MANATEE -- Ella Biggins has seen the effects of teen pregnancy at school and in her community.
So when the Braden River High sophomore joined the Manatee County Youth Commission last year, she jumped at the opportunity to join a subcommittee working to prevent teen pregnancy.
"I knew what a severe problem it was in Manatee County. I knew I could make a difference," said Biggins, chairwoman of the Teen Pregnancy Prevention Committee.
The latest data from the Florida Department of Health ranked Manatee County No. 29 of 67 counties in the state in percentage of births by teen mothers. The 2011 data shows Manatee County recorded 335 births to females 12 to 19 years of age, or 23.4 percent of all births in the county. The state average was 18.9 percent or 4.5 percentage points lower.
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Teen pregnancy costs taxpayers a bundle, too. An in-depth analysis by Healthy Teens Coalition found $11 million spent in Manatee each year for social services and health care for teen moms and their children.
To conbat the problem, rhe Teen Pregnancy Prevention Committee created surveys on reproductive education for middle-school students, lobbied local governments to support their cause and sponsored a town hall meeting at Pirate City for teens and adults to discuss tough topics such as sex and drug use.
Biggins said she believes the work they are doing contributed to a recent decrease in teen pregnancy by raising awareness of the topic.
Jessica Spencer, project director for youth commis
sion, said the students are making a difference in the community.
"She's (Biggins) really focused on doing a great job," said Spencer. "She's amazing and she has proved her dedication to the group."
Biggins said her committee reviewed the Florida Department of Education health education curriculum after the FDE asked for feedback. Biggins and five other committee members suggested teaching students as early as the fourth grade about their soon-to-be changing bodies -- and teaching sex education in middle school because some students are already having sex at that age.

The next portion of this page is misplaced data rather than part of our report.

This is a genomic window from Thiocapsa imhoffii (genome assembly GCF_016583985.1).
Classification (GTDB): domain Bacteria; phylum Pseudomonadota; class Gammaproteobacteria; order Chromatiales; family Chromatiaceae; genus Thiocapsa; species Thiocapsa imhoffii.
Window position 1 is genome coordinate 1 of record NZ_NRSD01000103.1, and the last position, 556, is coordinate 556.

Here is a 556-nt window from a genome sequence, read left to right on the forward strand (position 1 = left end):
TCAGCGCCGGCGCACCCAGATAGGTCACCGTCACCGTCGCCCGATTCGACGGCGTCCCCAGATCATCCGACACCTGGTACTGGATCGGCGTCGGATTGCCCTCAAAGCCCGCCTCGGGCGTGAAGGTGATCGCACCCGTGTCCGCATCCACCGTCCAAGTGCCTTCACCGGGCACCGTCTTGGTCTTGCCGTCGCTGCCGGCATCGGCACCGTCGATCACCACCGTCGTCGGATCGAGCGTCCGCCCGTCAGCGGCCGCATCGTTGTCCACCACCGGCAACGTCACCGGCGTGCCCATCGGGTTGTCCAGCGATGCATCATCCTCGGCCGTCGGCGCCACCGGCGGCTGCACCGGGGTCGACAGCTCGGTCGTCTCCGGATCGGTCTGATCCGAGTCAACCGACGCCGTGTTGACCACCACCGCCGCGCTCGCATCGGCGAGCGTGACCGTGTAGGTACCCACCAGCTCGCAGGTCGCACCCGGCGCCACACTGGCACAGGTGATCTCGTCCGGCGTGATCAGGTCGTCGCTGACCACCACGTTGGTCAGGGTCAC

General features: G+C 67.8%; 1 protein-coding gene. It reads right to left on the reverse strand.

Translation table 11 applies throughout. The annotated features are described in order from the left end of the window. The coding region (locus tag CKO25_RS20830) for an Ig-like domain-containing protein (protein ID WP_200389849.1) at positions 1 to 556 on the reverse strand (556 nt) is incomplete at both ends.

Spencer said the students worry their message may ruffle conservative feathers in Manatee County.
"They don't want to step on toes but they want to get the message out there," said Spencer.
Spencer said the students need a political leader willing to help deliver their message, too.
The youth commission works closely with the Healthy Teens Coalition of Manatee County. a nonprofit started in 2010 to promote healthy, responsible behavior in partnership with schools and community organizations.
Coalition Chairwoman Mary Ann Legler said teen births have dropped in the last decade. The Florida Department of Health reports live births to Manatee County teen mothers dropped 27.5 percent when comparing a mean of 498 births in 2003-2010 to the mean of 361 births in 2011-12.
Yet why are so many Manatee County teens still getting pregnant?
"There's no simple answer," Legler said.
Legler said 45 percent of teen births in Manatee over the last decade involved Hispanic teens, 36.5 percent were African-American and 18.5 percent were Caucasian.
Socioeconomic factors are important predictors, Legler said. Nan Gould, director of education at Planned Parenthood of Southwest and Central Florida, agrees.
"You're looking at education, you're looking at poverty and access to services," Gould said. There are other risk factors, too.
"Sixty-six percent of pregnant teens report a history of sexual abuse," Legler said. "Teens who date older partners are also much more likely to become pregnant."
Babies born to low-income teens tend to have lower birth weights and are at-risk for not receiving proper post-natal care, Legler said
"Children of teen mothers also tend to grow up poor and have a higher school-dropout rate," she said.
Children of teenage mothers also have a higher rate of incarceration. "There a long list of implications," Legler said.
At Braden River High School, Biggins said her friends were shocked to find her involved with the Teen Pregnancy Prevention Committee.
"I think they were surprised, but they know this is a big issue," said Biggins.
Her friends realized the importance of the work once they considered the number of pregnant teens they knew at school.
"Now they think it's cool," she said. "Creating awareness and informing the community is key to solving this issue."